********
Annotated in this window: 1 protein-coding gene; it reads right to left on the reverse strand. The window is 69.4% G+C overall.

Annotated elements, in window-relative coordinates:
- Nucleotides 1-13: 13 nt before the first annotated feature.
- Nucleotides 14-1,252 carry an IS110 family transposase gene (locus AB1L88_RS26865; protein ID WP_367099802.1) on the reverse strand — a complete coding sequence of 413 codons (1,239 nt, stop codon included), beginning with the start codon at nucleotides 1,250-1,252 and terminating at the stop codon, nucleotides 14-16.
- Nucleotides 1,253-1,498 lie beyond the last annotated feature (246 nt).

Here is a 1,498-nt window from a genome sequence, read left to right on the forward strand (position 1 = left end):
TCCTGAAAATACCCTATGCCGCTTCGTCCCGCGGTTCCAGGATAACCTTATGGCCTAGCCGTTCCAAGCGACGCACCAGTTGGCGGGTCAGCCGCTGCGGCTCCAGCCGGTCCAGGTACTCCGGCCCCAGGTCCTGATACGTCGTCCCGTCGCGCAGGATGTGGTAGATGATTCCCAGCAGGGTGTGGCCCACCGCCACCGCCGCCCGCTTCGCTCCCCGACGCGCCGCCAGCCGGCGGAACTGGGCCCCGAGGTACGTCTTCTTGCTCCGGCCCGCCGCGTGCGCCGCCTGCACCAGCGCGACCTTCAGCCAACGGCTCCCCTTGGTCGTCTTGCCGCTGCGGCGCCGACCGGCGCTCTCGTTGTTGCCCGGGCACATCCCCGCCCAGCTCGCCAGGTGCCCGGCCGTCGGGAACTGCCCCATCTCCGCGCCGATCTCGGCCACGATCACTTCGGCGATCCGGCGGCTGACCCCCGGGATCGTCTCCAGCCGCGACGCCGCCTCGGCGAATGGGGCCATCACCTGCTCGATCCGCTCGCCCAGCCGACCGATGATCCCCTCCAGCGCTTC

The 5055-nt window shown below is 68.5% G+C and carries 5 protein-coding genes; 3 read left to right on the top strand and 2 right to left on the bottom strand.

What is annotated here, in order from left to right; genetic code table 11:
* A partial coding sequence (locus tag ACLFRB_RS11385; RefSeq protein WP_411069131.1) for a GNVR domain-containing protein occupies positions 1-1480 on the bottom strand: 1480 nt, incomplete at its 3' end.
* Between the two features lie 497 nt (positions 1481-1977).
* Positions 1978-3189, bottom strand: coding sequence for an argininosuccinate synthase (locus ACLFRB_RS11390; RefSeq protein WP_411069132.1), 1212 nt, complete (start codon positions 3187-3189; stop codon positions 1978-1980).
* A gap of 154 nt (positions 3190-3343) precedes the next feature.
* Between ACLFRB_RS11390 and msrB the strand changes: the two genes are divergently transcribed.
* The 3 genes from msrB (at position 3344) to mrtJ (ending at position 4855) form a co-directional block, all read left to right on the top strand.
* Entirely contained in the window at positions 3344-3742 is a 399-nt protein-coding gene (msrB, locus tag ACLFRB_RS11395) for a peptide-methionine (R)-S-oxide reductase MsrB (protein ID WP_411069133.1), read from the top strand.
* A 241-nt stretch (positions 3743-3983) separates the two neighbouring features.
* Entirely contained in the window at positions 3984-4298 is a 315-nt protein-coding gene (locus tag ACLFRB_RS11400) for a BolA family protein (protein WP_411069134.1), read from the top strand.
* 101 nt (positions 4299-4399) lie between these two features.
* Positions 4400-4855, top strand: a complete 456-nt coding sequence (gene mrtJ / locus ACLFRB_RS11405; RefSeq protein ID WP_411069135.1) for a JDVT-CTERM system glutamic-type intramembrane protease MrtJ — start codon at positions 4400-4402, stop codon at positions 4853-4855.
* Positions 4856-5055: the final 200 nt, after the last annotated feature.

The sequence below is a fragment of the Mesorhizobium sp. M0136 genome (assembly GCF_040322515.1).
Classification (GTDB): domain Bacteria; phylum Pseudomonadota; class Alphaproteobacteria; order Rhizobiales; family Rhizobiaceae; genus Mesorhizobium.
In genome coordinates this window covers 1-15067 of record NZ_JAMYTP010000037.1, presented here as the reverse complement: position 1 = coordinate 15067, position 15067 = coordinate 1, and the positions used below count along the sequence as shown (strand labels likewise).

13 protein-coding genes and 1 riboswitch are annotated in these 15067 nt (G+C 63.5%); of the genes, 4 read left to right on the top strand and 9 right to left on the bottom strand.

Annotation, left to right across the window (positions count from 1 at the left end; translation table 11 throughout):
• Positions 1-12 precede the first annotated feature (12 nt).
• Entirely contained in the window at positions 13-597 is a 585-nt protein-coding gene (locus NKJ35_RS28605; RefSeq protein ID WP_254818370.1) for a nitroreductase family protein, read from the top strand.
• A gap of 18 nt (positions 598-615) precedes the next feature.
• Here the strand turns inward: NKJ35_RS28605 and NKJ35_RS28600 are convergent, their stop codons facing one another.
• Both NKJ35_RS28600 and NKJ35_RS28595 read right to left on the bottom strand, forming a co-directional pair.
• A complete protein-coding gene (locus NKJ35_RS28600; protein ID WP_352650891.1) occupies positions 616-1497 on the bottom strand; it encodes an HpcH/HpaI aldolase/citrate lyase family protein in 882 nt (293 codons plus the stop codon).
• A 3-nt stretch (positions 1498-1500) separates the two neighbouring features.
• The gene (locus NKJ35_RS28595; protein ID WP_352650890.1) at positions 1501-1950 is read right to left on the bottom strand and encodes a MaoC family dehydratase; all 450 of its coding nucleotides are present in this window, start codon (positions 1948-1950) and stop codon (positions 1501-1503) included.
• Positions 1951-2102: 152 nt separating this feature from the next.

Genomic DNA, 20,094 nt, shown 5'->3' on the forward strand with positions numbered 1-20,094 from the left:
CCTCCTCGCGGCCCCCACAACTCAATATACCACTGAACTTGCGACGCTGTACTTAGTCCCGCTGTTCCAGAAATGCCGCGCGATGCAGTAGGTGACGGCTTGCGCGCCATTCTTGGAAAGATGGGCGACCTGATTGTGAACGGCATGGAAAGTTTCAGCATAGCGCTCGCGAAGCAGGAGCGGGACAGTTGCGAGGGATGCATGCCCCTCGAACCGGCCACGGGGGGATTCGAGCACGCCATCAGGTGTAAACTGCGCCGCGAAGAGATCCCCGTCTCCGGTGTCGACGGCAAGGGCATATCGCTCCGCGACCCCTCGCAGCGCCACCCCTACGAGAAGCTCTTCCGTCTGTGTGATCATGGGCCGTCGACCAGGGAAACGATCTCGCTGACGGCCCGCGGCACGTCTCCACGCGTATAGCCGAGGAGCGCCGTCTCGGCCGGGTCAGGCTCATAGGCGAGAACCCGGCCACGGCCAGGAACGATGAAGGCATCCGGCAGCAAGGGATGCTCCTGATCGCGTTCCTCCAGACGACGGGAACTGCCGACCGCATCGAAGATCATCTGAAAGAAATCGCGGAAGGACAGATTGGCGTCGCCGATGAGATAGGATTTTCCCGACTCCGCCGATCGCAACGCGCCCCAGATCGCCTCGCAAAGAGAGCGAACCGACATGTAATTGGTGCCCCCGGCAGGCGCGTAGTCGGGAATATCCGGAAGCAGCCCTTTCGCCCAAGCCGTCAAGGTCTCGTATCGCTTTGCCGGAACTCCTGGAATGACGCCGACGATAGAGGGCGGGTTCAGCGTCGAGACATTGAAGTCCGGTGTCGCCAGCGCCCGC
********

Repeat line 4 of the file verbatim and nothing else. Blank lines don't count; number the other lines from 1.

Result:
- Nucleotides 14-1,252 carry an IS110 family transposase gene (locus AB1L88_RS26865; protein ID WP_367099802.1) on the reverse strand — a complete coding sequence of 413 codons (1,239 nt, stop codon included), beginning with the start codon at nucleotides 1,250-1,252 and terminating at the stop codon, nucleotides 14-16.